I work every day as a programmer on a quantitative stock analysis team that manages billions of dollars in assets. That position has given me a lot of insight into how such a professional quantitative stock analysis process works.

There are a number of distinct steps involved in getting a quantitative stock analysis model running.

Start with a list of stocks. This is the entire domain of stocks that you'll be considering so you might want to include the entire NASDAQ. There are a number of considerations when choosing the stock list. First, the more stocks the longer it'll take for the computer to calculate everything. Second, there are differences in behavior between for example large cap **and** small cap or between different sectors that make it hard to treat them all the same.

For each stock in the stock list selected the second part of the quantitative stock analysis process is to load all the data you can about them into a database. Some basic information might include price, earnings, forecasted earnings, cash flow, assets, **and** debt leverage. The more information you can get the potentially more thorough the quantitative stock analysis will be.

Third, with all this basic information about every stock the next thing to do is to calculate indicators. These are usually basic ratios, so from price **and** earnings you can get the Price-Earnings Ratio, or EPS Yield. If you're maintaining this information over time then you can calculate things like price momentum. This is a vital step to the effectiveness of any quantitative stock analysis model. Tweaking these indicators can have a huge impact on the outcome of the process.

Next there is a mathematical process. Since we can't directly compare price momentum to EPS yield there is an intermediate step that puts everything into standard deviation space. For each indicator we have to calculate it's standard deviation from the mean over all the stocks. This should result in numbers that are roughly within the range -3 to +3. With this calculation done it's possible to compare very different indicators.

Getting close to the end of the process is another very key part of the quantitative stock analysis calculation. To get one final number for each stock you take some weighted combination of the standard deviations of the indicators. It doesn't necessarily have to be a linear calculation. This function decides the importance of the different indicators in the overall analysis. At this point it is also possible to split out a few different final analyses using the same inputs. For example a growth strategy would be heavily weighted towards the growth indicators, **and** a value strategy would be weighted towards value based indicators. This formula requires lots of back testing to get just right **and** should be revised from time to time to deal with changes in the markets.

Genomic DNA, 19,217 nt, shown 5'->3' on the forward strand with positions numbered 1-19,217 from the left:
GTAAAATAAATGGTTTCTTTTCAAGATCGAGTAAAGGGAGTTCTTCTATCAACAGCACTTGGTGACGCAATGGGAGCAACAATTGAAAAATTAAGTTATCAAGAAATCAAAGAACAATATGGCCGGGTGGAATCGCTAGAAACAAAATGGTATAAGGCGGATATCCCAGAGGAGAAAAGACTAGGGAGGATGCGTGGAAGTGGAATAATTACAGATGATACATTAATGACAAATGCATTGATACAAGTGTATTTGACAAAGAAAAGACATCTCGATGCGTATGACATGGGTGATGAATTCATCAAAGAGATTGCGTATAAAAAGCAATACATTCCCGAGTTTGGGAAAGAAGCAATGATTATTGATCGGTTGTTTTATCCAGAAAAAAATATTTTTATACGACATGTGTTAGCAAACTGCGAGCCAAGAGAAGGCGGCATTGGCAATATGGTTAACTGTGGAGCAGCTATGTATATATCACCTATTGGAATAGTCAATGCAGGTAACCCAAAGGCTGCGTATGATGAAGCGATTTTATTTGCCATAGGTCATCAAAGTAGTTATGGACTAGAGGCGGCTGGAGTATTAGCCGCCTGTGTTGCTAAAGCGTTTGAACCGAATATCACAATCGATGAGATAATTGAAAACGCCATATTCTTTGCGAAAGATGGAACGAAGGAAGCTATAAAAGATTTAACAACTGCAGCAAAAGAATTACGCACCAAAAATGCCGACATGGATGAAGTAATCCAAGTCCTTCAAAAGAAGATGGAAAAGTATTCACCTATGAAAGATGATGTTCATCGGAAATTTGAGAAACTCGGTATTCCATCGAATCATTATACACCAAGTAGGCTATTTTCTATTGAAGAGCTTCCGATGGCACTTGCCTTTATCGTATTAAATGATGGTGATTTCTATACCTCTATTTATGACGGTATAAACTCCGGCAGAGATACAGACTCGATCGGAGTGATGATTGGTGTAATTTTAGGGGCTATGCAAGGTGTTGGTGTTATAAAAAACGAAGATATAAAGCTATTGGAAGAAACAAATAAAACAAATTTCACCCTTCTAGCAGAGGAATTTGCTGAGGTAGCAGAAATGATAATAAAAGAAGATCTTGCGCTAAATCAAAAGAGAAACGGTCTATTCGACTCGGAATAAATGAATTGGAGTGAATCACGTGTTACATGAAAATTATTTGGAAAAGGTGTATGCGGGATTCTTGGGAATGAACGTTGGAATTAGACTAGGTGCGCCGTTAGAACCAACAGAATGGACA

The final step is to rank each stock. Simply sort the stock list by the number that came out of the previous step. The result should be a list of stocks in which the ones at the top are probably the best buys, **and** the ones at the bottoms are probably the best to short. It's important to remember that the analysis is only as thorough as you make it so if you haven't accounted for things like merger speculation or growth through acquisitions then you may want to do some further checking before placing any orders.

The final list is very valuable **and** can be used for different strategies. There's still a question about how much of each stock should be bought or sold or whether or not to short the worst ranked stocks. Every investor should decide how to do this on their own based on a lot of back testing.

That's a very high level over view of how a quantitative stock analysis could work. Of course there are many potential variations. The work involved in getting something like this set up for personal investing is probably prohibitive. Check out my website for some ideas about how to start using a quantitative approach today. Click here

Matt Warren,

Computer Programmer **and** Stock Market Enthusiast,

http://quantitativestocksecrets.com

Source: www.articlecity.com